Had He (God) not made it incumbent upon them to secure back the usurped rights of the weak from the mighty and powerful, I would even now have left the ruler-ship of this State. I would have allowed it to sink into anarchy and chaos as I did during the early days. The pomp and glory of the worldly life is to me worth less even than the mucus in the sneezing of a goat.”

Sermon 9

After the death of the Holy Prophet (a.s.) when Abbas (Uncle of the Holy Prophet (a.s) and Abus’ufyan came to Imam Ali (a.s) to swear allegiance Imam advised them in the following words.

“O people, when you see revolt and anarchism raging like storms try to find a way out of their injurious effects. Avoid the ways of hatred and malice and do not let superiority complex drive you towards a class war. Remember only those who have followers and helpers, can achieve success and those who lack supporters should not try to balance on billow illusions and should not vie for power and supremacy, it is the safest course for them.

This ruler-ship is like dirty water, not fit for consumption; it is like a morsel, which suffocates the person, trying to swallow it. Any struggle at this stage is as foolish as picking raw fruits or trying to harvest uncultivable land.

My present position had been placed on the horns of a dilemma. If I put forward my just claims people will start saying that I have become avaricious and greedy for power and wealth, and if I sit quiet they say that I have grown nervous and timid and that fear of death is restraining me from asserting my just rights.

Alas! Do they not realize that I have never been afraid of death, I have faced it so often and have passed through so many phases of dangers and perils? I swear by God that Abu Talib’s son (Imam himself) is as fond of death as a suckling baby is fond of its mother’s breast. Death does not frighten me from claiming my rights, but such deep secrets and such hidden knowledge has been revealed and entrusted to me that if you know you will tremble like a long rope hanging in a deep well.”

Sermon 228

In this sermon Imam Ali (a.s) says that he shall willingly suffer any pain or anguish than to harm or injure any man or commit a sin against God or religion. Then he cites two examples, showing how on two occasions he was persuaded to go against the orders of God and how he spurned at the temptations.

“I bear God as my witness that I prefer to pass sleepless nights over the sharp thorns of prickly plants or to suffer from the worst form of injury and insult than to meet my Lord and the holy Prophet (a.s) on the Day of Judgment as a tyrant. A tyrant who has persecuted any person or as a usurper who has wrongfully seized property of somebody else. Why should I tyrannize or exploit somebody to provide comfort and ease for my body, which will shortly be destroyed and decayed, and which will lie in grave for long periods.

The Case of ‘Aqil

I swear by God that I saw my own brother, ‘Aqil suffering from extreme poverty and need. He requested me to spare him (31/2 about a kilogram) of wheat out of the public granary. Starvation had turned his children into living skeletons and had changed their color to blue. ‘Aqil was persistent in his desire to acquire out of his turn something from the public treasury. He tried to coax me and to appeal to my brotherly love. I wanted to help him out of my personal property, but his desire to get something from the public property was hateful to me, it was against all the canons of honesty and integrity and against the teachings of Islam. When he felt that I was listening to him attentively. He thought that I would forego my principles and my religion for his sake and for his children’s sake I wanted him to realize that by acceding to his wish I was placing myself in the position of a sinner before my God which I would never do.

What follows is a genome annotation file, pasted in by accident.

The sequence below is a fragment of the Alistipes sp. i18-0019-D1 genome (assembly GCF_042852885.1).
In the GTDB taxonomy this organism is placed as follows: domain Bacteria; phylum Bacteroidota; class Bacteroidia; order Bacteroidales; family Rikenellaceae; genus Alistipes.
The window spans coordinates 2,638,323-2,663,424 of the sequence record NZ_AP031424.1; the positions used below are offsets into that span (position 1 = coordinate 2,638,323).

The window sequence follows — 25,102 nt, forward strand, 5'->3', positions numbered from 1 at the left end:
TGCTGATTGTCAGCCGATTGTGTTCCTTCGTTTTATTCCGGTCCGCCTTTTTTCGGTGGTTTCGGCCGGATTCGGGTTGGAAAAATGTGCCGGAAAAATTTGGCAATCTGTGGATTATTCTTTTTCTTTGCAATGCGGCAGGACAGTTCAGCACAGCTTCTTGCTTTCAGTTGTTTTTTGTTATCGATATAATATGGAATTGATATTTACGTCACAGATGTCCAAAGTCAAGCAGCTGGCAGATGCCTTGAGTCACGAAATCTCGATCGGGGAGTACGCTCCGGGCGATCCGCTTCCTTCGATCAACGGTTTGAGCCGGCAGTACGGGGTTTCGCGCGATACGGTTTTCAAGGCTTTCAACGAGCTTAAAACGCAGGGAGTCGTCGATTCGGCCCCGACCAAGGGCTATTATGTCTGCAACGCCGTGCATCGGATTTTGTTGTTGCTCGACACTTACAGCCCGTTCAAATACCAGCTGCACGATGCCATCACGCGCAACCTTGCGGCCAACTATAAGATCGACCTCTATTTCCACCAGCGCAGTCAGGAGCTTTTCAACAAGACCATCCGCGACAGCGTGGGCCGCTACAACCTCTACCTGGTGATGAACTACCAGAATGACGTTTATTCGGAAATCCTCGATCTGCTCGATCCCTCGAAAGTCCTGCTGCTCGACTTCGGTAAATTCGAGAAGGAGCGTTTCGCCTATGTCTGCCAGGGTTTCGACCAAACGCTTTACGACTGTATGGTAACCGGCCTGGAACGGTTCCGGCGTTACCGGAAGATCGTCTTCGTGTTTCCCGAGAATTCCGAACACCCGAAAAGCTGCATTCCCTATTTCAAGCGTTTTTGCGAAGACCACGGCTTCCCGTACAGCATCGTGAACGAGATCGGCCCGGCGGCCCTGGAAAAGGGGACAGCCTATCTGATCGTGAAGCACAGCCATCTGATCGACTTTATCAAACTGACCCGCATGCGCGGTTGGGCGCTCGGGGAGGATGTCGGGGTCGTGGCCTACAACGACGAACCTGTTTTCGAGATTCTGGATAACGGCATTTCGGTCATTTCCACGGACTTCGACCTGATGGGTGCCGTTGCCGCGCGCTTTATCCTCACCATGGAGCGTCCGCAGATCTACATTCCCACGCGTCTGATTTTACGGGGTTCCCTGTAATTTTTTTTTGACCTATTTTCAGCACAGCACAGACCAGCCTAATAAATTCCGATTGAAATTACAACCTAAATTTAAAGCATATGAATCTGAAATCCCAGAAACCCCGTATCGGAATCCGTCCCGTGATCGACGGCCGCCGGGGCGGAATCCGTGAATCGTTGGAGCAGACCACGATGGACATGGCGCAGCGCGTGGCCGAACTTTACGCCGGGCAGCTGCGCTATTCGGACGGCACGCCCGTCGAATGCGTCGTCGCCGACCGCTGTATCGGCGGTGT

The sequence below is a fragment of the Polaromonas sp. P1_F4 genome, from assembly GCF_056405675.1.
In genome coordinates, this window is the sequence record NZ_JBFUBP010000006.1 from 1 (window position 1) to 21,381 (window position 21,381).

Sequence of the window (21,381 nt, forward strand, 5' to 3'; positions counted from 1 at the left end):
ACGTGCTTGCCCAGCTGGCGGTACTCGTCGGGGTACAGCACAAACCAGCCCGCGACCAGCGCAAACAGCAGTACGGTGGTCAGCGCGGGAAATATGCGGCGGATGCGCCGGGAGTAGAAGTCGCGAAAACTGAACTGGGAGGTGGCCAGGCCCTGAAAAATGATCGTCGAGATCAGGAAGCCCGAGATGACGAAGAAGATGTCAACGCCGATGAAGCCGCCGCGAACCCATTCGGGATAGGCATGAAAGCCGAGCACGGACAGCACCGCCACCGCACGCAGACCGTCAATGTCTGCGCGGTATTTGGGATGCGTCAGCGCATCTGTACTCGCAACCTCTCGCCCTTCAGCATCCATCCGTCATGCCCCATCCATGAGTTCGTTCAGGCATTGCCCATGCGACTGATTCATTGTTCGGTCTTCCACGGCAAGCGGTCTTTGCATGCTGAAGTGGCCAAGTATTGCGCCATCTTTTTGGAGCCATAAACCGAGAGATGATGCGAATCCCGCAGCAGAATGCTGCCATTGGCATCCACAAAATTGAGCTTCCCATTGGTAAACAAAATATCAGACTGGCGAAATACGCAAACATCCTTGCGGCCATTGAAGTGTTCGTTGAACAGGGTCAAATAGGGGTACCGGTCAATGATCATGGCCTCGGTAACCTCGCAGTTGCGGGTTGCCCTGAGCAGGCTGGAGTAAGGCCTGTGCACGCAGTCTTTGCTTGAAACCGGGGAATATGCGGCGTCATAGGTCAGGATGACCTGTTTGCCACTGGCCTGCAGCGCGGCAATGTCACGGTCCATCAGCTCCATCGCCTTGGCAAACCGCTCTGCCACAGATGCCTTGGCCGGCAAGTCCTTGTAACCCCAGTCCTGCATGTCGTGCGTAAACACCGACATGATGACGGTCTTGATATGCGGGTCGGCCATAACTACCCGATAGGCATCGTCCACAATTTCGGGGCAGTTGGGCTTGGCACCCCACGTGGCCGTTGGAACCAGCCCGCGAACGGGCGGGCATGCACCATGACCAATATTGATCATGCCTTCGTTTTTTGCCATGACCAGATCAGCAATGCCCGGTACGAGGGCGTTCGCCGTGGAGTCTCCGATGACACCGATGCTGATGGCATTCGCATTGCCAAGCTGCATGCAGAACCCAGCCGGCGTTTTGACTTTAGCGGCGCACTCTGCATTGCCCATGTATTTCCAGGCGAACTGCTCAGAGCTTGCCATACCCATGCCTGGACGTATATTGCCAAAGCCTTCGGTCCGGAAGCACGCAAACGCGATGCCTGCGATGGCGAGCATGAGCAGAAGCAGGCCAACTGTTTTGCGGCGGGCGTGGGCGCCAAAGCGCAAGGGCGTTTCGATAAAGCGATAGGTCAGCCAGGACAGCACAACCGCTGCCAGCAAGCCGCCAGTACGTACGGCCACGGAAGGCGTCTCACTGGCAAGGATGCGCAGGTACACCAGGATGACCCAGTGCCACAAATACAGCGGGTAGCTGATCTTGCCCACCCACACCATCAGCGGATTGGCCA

I then heated a piece of iron and when it was very hot I took it near his body pretending to give him a burn. He shouted with horror and wanted to know what I meant by giving him a burn. I replied, “O my brother you cry out when you fear that the fire kindled by a man as a practical demonstration will burn you and you wanted me to accept with contentment and pleasure the fire of the Hell kindled by God.”

The Case of Ash’ath

A more astonishing thing happened to me the other day. A person (history says that he was Ash’ath Ibn qays) brought to me one night a very well cooked and delicious sweet in a basin, it was cooked in honey and it had well fragrant. I hated and abhorred that sweet as if it was cooked in the saliva of a serpent or in its poison.

I asked him, “Is it Zaka’t (income tax) or a reward or charity or remuneration for any work which I have done for you because you know that all these things are illegal and unlawful for us, Ahlul Bayt, and we are forbidden by God to accept them. He replied that it was none. It was merely a gift. (He had never presented Imam Ali anything when Imam Ali was not a ruler, and as they were not on such friendly terms as of mutually offering and accepting presents, it was clear that this offering had some ungodly ulterior motive and Imam knew this).

The Imam replied, “May friends lament for you. Do you want to seduce me? Have you gone mad? What is this nonsense? I swear by God, if all the seven continents with all that they contain are offered to me as a remuneration or bribe to deprive an ant of the husk of a grain of barley it carried I will never do it. This world to me is even more worthless than the small bit of a leaf a locust would have chewed up. Ali has no interest in mortal luxuries, wealth, ease and comforts of this world. I seek His protection and help from negligence to my duty and from being wicked and vicious.”

According to the above texts the answer to question 3 is that the purpose of leading the Islamic government is not any kind of worldly gains. The only gains are basic necessities of life in this world and the reward of the next life if the task of leading the government is fulfilled in accordance with the law. This should, however, be distinguished from the purpose of the government. Why a person would seek to become the head of a government is different from why there should be a government.

The above few lines, we hope, will help the readers to have an introductory idea of the contents of the article on “Sources of Authority and Qualifications of the Head of an Islamic Government” as discussed by Ayatullah Mishkini in the following pages.